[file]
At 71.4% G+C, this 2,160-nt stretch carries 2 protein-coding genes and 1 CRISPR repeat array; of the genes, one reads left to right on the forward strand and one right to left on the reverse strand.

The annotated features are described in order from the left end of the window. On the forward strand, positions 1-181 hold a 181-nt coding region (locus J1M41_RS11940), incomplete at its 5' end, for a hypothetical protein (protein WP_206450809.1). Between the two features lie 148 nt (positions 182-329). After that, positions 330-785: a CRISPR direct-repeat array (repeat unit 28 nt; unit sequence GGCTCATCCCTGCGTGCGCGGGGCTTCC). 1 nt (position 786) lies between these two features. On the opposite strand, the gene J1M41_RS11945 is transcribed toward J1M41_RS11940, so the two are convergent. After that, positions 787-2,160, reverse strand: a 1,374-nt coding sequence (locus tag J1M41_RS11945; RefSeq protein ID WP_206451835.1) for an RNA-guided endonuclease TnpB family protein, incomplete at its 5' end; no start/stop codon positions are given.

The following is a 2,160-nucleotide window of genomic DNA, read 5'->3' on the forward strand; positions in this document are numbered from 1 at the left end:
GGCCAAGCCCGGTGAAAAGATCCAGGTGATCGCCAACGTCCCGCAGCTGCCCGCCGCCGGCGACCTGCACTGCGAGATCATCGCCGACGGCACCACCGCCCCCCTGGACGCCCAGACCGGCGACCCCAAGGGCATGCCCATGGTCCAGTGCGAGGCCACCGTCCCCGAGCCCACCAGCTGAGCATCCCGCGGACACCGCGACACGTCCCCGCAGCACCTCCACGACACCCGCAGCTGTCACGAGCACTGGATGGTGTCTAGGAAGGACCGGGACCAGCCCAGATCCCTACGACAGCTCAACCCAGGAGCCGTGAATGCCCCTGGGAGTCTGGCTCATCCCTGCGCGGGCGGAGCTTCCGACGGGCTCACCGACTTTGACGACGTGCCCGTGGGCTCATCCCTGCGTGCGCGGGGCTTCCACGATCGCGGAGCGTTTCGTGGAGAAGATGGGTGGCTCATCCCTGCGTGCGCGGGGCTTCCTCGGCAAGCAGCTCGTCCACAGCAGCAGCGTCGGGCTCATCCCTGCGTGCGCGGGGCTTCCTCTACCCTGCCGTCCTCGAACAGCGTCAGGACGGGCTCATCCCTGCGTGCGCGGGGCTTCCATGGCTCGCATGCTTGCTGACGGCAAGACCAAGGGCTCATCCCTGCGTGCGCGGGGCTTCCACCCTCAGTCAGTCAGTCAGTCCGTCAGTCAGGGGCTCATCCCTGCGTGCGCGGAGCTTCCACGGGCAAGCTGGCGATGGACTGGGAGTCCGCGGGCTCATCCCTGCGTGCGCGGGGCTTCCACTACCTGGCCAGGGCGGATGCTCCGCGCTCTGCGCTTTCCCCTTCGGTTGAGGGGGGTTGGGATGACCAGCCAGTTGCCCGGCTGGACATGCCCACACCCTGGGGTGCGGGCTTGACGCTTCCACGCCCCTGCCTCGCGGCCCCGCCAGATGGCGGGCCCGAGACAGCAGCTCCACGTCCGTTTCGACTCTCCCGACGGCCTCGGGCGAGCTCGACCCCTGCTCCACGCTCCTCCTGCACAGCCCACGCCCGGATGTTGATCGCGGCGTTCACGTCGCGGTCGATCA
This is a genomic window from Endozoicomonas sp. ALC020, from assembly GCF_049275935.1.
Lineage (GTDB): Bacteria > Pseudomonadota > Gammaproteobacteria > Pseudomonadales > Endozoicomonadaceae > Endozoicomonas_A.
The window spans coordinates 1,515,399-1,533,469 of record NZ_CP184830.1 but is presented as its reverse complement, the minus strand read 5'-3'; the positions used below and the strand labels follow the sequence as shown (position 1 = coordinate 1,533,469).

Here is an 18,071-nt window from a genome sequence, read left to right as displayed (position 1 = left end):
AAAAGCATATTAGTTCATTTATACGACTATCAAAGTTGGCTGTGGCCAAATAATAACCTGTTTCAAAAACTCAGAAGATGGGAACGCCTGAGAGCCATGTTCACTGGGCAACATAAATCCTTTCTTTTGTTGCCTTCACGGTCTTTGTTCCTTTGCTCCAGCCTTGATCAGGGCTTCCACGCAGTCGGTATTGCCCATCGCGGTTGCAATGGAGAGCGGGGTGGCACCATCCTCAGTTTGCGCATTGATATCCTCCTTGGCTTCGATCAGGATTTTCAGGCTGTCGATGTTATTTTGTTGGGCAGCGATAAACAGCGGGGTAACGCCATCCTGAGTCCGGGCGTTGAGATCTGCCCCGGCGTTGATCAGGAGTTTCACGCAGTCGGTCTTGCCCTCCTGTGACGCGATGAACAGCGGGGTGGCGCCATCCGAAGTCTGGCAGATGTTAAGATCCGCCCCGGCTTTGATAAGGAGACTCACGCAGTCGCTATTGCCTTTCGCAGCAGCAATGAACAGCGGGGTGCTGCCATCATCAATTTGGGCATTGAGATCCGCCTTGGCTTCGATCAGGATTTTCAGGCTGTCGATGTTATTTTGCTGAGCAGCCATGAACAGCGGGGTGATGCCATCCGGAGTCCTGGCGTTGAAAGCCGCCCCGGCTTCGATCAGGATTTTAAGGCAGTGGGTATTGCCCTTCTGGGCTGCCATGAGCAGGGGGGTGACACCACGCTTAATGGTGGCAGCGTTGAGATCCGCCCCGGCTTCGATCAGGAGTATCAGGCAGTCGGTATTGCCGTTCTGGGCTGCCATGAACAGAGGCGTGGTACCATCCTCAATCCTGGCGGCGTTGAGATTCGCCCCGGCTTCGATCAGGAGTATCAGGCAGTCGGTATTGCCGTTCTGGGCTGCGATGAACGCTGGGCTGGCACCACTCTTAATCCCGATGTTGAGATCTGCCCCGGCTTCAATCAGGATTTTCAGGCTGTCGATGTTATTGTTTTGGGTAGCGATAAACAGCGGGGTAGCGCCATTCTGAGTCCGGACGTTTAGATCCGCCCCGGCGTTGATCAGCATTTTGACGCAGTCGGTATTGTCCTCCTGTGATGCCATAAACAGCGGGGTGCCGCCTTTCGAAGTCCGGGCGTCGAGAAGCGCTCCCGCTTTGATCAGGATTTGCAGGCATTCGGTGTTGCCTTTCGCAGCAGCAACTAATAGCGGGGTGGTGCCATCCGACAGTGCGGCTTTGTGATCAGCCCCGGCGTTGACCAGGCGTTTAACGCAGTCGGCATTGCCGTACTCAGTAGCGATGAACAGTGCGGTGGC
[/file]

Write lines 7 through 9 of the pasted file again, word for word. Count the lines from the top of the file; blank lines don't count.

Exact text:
The window spans coordinates 1,515,399-1,533,469 of record NZ_CP184830.1 but is presented as its reverse complement, the minus strand read 5'-3'; the positions used below and the strand labels follow the sequence as shown (position 1 = coordinate 1,533,469).

Here is an 18,071-nt window from a genome sequence, read left to right as displayed (position 1 = left end):
AAAAGCATATTAGTTCATTTATACGACTATCAAAGTTGGCTGTGGCCAAATAATAACCTGTTTCAAAAACTCAGAAGATGGGAACGCCTGAGAGCCATGTTCACTGGGCAACATAAATCCTTTCTTTTGTTGCCTTCACGGTCTTTGTTCCTTTGCTCCAGCCTTGATCAGGGCTTCCACGCAGTCGGTATTGCCCATCGCGGTTGCAATGGAGAGCGGGGTGGCACCATCCTCAGTTTGCGCATTGATATCCTCCTTGGCTTCGATCAGGATTTTCAGGCTGTCGATGTTATTTTGTTGGGCAGCGATAAACAGCGGGGTAACGCCATCCTGAGTCCGGGCGTTGAGATCTGCCCCGGCGTTGATCAGGAGTTTCACGCAGTCGGTCTTGCCCTCCTGTGACGCGATGAACAGCGGGGTGGCGCCATCCGAAGTCTGGCAGATGTTAAGATCCGCCCCGGCTTTGATAAGGAGACTCACGCAGTCGCTATTGCCTTTCGCAGCAGCAATGAACAGCGGGGTGCTGCCATCATCAATTTGGGCATTGAGATCCGCCTTGGCTTCGATCAGGATTTTCAGGCTGTCGATGTTATTTTGCTGAGCAGCCATGAACAGCGGGGTGATGCCATCCGGAGTCCTGGCGTTGAAAGCCGCCCCGGCTTCGATCAGGATTTTAAGGCAGTGGGTATTGCCCTTCTGGGCTGCCATGAGCAGGGGGGTGACACCACGCTTAATGGTGGCAGCGTTGAGATCCGCCCCGGCTTCGATCAGGAGTATCAGGCAGTCGGTATTGCCGTTCTGGGCTGCCATGAACAGAGGCGTGGTACCATCCTCAATCCTGGCGGCGTTGAGATTCGCCCCGGCTTCGATCAGGAGTATCAGGCAGTCGGTATTGCCGTTCTGGGCTGCGATGAACGCTGGGCTGGCACCACTCTTAATCCCGATGTTGAGATCTGCCCCGGCTTCAATCAGGATTTTCAGGCTGTCGATGTTATTGTTTTGGGTAGCGATAAACAGCGGGGTAGCGCCATTCTGAGTCCGGACGTTTAGATCCGCCCCGGCGTTGATCAGCATTTTGACGCAGTCGGTATTGTCCTCCTGTGATGCCATAAACAGCGGGGTGCCGCCTTTCGAAGTCCGGGCGTCGAGAAGCGCTCCCGCTTTGATCAGGATTTGCAGGCATTCGGTGTTGCCTTTCGCAGCAGCAACTAATAGCGGGGTGGTGCCATCCGACAGTGCGGCTTTGTGATCAGCCCCGGCGTTGACCAGGCGTTTAACGCAGTCGGCATTGCCGTACTCAGTAGCGATGAACAGTGCGGTGGC